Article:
Having a beer with my professors in Quebec City

Having spent almost two months in Canada now, I have many striking experiences worth narrating. The big portions at the supermarket which make it difficult do groceries for one person, the excessive overuse of and dependence on cars which make it difficult for exchange students to get by without a car and the extreme distances in this big country are only a few examples. The one I would like to focus on here, however, concerns one of the first things I noticed at my exchange university – Université Laval in Quebec City: The communication between students and professors, which is based on a much more familiar atmosphere than what I am used to in at my home university.
To start with, most professors and students are on a first-name-basis. Not only do most professors and students address each other by their given name rather than by their last name, but also communication is based on “tu” rather than “vous”. Whereas at my home university in Bern, I am used to being on a first-name-basis in the English department, this is not the case at all for the French department and student-professor communication is rather formal. This is why this is something I still have to get used to and I keep catching myself wanting to address a professor by their last name or by a “vous”.

Further, professors and students – especially the respective assistants – seem to work very closely together and share much time together. One the one hand, there are so many activities in which students and professors work together. One example being a language program for exchange students led by professors and students of the linguistics department. On the other hand, there are many field trips or events professors and students participate in together: Our literature seminar will take us to the film festival in Quebec and with the same seminar I was very lucky to have a field trip in my first week of classes, which helped me get to know the students better. After the field trip, the professor suggested to take a scenic route back to university, so that me and another exchange student would be able to take in the views and learn more about that part of Quebec. After the excursion, we ended up all going out for dinner and beers – with the professor of course.

Finally, this rather relaxed atmosphere definitely changes the way seminars work. Whereas professors back home struggle to keep the students motivated to participate in group discussions, here, active participation is not only on a daily basis, but also highly mandatory as it is in fact reflected in the final grade. Participation is further reinforced by the fact that professors know their students very well and are thus able to ask them about their individual situation. As an example, in my bilingualism seminar, I often get asked to share how I experience a particular phenomenon in Switzerland, a multilingual country.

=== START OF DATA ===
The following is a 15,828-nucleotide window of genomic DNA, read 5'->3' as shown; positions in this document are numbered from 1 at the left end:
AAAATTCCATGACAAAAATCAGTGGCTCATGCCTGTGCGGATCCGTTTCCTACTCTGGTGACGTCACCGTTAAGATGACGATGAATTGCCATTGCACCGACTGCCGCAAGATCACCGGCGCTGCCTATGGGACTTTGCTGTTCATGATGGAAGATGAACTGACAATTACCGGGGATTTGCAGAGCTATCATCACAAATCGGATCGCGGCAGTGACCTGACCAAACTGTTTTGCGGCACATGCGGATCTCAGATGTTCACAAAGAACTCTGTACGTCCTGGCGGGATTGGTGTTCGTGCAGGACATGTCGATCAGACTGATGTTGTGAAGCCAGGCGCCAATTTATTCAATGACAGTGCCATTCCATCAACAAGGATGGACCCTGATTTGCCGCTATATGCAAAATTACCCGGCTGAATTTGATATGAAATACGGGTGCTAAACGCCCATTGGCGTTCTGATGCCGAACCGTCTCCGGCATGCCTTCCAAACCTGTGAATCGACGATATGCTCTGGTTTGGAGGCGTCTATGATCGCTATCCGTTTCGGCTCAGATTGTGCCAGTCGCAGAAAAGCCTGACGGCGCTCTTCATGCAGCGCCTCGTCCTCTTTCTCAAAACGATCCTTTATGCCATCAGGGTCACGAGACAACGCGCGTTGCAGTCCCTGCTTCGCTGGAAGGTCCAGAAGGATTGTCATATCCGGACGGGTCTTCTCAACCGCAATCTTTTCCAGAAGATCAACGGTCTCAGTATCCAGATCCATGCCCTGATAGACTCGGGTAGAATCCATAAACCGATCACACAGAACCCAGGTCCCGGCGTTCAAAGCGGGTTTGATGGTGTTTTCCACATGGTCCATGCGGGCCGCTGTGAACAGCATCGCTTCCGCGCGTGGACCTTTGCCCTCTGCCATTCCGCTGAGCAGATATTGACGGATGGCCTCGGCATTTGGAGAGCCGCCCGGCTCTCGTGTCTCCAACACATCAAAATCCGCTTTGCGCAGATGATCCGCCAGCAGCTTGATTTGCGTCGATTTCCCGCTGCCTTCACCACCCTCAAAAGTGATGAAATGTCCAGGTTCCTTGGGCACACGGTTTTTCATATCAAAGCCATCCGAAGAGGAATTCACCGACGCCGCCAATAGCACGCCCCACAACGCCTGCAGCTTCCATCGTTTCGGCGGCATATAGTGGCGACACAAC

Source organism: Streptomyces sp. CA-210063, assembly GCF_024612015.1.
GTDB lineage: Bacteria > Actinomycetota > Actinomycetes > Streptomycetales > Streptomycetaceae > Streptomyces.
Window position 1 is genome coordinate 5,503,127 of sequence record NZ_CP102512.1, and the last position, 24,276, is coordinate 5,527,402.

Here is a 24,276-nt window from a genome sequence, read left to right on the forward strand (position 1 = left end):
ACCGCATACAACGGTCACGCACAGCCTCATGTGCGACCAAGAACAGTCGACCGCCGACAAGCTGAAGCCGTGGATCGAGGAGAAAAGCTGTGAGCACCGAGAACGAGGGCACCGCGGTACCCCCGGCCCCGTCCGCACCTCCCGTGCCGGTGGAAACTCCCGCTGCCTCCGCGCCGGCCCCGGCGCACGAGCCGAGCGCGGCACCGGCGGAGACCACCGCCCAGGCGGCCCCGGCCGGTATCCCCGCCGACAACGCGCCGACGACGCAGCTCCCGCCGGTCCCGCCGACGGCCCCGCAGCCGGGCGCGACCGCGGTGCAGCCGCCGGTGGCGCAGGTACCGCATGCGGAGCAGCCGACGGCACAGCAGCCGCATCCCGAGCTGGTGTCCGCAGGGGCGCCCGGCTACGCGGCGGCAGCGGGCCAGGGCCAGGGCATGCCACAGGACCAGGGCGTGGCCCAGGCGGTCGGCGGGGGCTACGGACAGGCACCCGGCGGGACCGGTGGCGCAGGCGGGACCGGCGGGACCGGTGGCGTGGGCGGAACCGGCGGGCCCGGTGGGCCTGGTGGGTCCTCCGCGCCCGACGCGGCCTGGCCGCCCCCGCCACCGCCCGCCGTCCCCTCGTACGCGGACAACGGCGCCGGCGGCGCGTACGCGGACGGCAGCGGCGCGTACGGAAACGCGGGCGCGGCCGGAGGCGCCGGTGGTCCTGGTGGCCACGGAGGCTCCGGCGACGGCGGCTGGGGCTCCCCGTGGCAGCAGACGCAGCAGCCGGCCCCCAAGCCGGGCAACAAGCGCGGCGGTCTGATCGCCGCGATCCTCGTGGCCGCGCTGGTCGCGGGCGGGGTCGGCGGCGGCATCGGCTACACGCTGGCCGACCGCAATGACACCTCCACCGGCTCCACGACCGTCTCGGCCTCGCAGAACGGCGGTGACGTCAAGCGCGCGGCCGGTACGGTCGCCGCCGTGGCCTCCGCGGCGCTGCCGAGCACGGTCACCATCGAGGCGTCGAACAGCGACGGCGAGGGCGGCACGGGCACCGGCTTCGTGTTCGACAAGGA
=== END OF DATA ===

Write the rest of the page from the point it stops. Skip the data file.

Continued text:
Whereas I am usually not the type to share many anecdotes and my opinion on every occasion, I am slowly getting used to and more at ease with participating more actively in class. Connected to the fact that the atmosphere is rather relaxed, laughter and sharing of funny anecdotes is on a daily basis and student’s opinions are highly valued, I feel more comfortable in classes here than at home.

As for now, I can say that I appreciate the relaxed atmosphere, as it helps me participate better in class. However, I am not too sure yet how I will be able to handle this intimate relationship with the professors once it comes to handing in papers and being graded by people who I went out for beers with. I have a feeling that in the end, I will be happy to go back to my home university – with a strengthened sense of sharing my ideas and opinions in class on the one hand but also heading back to my professors with which I share a hierarchical relationship, on the other hand, a relationship I apparently I still value.

Tamara von Rotz

Leave a Reply

Fill in your details below or click an icon to log in:

WordPress.com Logo

You are commenting using your WordPress.com account. Log Out /  Change )

Twitter picture

You are commenting using your Twitter account. Log Out /  Change )

Facebook photo

You are commenting using your Facebook account. Log Out /  Change )

Connecting to %s

Blog at WordPress.com.

Up ↑

%d bloggers like this: